January 27, 2011
Linda Grant: We Had It So Good
Linda Grant was the surprise of the Booker 2008 season for me: her novel The Clothes on their Backs was the best on the shortlist and, in my opinion, should have won. Inevitably, then, I wanted to read her new book.
We Had It So Good is a book of contrasts: England and America; parents and children; reason and emotion; the past and the future; stability and chaos. The elements are combined beguilingly. Stephen and Andrea Newman came of age in the 1960s and lived a life both strikingly individual and typical of the postwar generation. Stephen is American, the son of a Californian fur trader to the stars; tantalisingly close to glamorous fame but held at one remove from it (“they had assistants bring in the coats, the heat of the stars’ bodies still trapped in the linings”). Stephen dodges the Vietnam draft by moving to England, accompanied by a fellow Oxford Rhodes scholar destined to become much more famous. Coming from a young country where “if you peeled off the layers of the present you would find only more present,” he finds that in England, “history’s insistence on not getting out of the way was depressing.” So the present and future is what enthralls him, particularly when he meets redheaded Andrea and her friend Grace. He marries the former, while Grace will become an emblem of opposition (“Fuck this fucking country”), the obverse to Stephen and Andrea’s increasingly conventional marriage, seemingly idyllic and settled, but also built of constraint and compromise.
Their story is being told by Stephen and Andrea to their children Marianne and Max (the names seemingly chosen to emphasise their firm middle-class status). But when Marianne tells her brother that “you cannot rely on them for the truth. Parents, by definition, are liars,” we have some sympathy with her. Stephen’s account of the 1960s and 70s seems to veer too close to media shorthand rather than the particularity of lived experience: bare-breasted hippies, patchouli oil, bell-bottoms and cheesecloth shirts, loon pants and joss sticks. Is he really telling his children – and us – what he remembers?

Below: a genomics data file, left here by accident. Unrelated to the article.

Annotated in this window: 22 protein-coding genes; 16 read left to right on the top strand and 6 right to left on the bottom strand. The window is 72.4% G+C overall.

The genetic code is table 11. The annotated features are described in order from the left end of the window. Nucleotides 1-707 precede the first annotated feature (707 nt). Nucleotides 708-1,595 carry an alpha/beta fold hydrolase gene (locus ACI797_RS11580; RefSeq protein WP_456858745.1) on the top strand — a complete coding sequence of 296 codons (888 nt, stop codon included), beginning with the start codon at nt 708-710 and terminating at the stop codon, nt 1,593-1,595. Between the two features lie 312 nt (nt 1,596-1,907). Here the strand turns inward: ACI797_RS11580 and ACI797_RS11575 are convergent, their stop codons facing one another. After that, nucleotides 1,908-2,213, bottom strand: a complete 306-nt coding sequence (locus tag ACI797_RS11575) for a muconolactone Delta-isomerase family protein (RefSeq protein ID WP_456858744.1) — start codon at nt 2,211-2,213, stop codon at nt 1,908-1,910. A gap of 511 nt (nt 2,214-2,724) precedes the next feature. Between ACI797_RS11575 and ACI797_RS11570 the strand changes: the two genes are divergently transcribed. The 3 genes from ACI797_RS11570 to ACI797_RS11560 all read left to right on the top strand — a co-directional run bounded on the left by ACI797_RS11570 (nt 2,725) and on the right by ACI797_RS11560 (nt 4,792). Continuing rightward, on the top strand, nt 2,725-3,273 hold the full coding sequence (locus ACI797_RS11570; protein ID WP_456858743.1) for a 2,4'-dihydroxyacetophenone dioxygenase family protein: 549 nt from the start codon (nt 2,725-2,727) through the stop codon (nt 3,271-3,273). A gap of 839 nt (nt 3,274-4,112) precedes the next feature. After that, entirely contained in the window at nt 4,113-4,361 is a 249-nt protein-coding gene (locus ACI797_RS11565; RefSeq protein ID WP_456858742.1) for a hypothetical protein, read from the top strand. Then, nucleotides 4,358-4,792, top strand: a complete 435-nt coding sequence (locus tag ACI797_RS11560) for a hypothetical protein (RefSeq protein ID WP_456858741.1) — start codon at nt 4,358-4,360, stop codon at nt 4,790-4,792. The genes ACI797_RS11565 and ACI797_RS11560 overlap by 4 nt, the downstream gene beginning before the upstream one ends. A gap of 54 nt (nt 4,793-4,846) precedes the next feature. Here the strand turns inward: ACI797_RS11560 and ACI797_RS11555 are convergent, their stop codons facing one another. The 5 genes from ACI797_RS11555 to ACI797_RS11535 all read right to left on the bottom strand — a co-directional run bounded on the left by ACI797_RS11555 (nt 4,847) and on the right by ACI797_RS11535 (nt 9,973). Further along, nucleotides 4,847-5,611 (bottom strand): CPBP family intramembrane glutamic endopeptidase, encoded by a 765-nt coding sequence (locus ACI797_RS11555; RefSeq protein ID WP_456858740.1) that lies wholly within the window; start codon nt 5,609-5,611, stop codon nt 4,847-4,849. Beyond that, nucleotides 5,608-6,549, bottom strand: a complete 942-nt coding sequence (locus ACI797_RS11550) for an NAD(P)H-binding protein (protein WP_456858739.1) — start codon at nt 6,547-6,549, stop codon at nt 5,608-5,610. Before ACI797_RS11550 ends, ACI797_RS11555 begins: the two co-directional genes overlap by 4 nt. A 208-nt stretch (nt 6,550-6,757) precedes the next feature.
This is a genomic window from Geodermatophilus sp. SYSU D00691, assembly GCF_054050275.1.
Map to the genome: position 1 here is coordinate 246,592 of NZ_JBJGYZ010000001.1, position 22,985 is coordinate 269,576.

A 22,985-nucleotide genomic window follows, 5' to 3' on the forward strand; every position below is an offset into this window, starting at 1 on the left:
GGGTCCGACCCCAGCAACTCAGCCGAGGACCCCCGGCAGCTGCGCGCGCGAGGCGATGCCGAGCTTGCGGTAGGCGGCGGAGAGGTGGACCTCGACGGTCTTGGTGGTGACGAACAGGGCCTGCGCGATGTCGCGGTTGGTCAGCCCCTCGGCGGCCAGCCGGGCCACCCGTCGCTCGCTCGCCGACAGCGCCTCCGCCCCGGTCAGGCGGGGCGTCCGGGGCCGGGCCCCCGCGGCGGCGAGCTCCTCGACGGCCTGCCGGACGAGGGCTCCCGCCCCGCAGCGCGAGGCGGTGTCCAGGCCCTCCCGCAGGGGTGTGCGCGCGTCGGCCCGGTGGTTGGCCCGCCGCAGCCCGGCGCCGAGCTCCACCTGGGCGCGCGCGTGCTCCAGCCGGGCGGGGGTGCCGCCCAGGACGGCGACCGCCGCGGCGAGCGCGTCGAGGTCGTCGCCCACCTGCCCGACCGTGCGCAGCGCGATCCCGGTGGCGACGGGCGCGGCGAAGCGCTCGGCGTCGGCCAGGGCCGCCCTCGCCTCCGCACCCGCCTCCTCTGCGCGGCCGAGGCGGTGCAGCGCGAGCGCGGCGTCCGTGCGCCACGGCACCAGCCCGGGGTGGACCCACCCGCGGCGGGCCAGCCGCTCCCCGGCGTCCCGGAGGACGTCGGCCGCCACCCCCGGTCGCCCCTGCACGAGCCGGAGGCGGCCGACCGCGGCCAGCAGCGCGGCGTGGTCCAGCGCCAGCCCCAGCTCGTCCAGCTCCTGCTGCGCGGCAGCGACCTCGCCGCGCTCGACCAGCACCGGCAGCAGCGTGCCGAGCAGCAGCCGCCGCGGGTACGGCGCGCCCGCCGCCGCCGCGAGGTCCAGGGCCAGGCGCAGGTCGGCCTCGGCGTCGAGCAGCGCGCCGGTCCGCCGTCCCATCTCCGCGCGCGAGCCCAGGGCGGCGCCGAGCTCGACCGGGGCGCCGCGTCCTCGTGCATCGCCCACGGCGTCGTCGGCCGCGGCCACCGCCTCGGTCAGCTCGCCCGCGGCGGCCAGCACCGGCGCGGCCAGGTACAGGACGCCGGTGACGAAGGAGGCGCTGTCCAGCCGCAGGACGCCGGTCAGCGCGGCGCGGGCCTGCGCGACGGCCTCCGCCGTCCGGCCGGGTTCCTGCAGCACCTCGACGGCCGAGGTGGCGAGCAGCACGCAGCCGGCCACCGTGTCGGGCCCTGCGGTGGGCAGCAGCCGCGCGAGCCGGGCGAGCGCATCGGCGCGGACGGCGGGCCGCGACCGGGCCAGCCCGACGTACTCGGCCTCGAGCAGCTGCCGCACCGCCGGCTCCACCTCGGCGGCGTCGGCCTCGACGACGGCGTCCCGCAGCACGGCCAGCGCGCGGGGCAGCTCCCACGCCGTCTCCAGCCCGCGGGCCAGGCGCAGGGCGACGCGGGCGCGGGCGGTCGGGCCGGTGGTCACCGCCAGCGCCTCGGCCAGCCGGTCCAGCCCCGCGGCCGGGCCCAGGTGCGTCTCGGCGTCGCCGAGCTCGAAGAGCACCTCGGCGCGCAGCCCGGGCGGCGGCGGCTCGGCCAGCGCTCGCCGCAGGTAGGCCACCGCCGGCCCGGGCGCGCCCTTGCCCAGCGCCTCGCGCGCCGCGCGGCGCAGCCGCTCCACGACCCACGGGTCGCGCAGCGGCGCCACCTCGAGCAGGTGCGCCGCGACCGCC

Stephen and Andrea – and the rest of their generation – are not just parents but children too, and the strongest sections of the book are cross-generational exchanges. Stephen travels to eastern Europe with his elderly father; Grace has a particularly chilly encounter with her father which will indelibly mark her; Andrea must come to terms with the notion that people, even parents, can hold two contradictory impulses in their heads:
Once, Andrea overheard her mother say to the housekeeper, ‘If I had my time over again, I wouldn’t have had children. I’d have been fancy free.'” [Then,] seeing her standing by the door, said, ‘Don’t listen to me, Andy Pandy. I wouldn’t give you up for anything.’
This feeds into Andrea’s adult occupation of therapist, charged with “teaching her clients (particularly the women) that they were not responsible for the actions of other people.” Women “had no sense that they deserved to put themselves first and foremost.” And why should they, when Grace, the woman who does do that – “I’m in that room and no one has the address. However hard they look, they’ll never find me” – ends up suffering so? Meanwhile, as maturity and family take hold of Andrea and Stephen, they settle down for the long littleness of life: “Stephen can’t think of much to say about it. It was a period of growth followed by satisfactory consolidation.”
Yet in this “blur of middle age and child rearing,” there is much surprise and detail. Deafness, war, illusions; modern history, unexpected illness, the dismantling of a life. The details – on advertising, for example – sometimes look like research infodumps, but are elsewhere well assimilated and bring life to the characters (and the characters to life). Stephen, in an inspired sequence of scenes, uses Google to find out what has happened to people featured in the early sections of the book – and this adds a coat of entitlement to his characterisation, for who else but this easy-achieving generation would presume their old university pals had risen far enough in the world to be picked up easily by search engines 30 years on?
In the end, their high achievements mask their uneasy knowledge that their way in life was made easier by the sacrifices of their parents’ generation in war and depression. “We’ve had it made.” That, too, is the debt of every generation, and of any child to its parents. I said earlier that We Had It So Good is a book of contrasts, and it is also a book of two halves, where perhaps inevitably, the interest level rises considerably when things start going wrong for the golden couple in the second half. Neither successful and interesting careers, nor lucky buoyancy on a rising tide of house prices, can ultimately shield them when it’s their time to experience “the usual ineffable sadness of merely living.”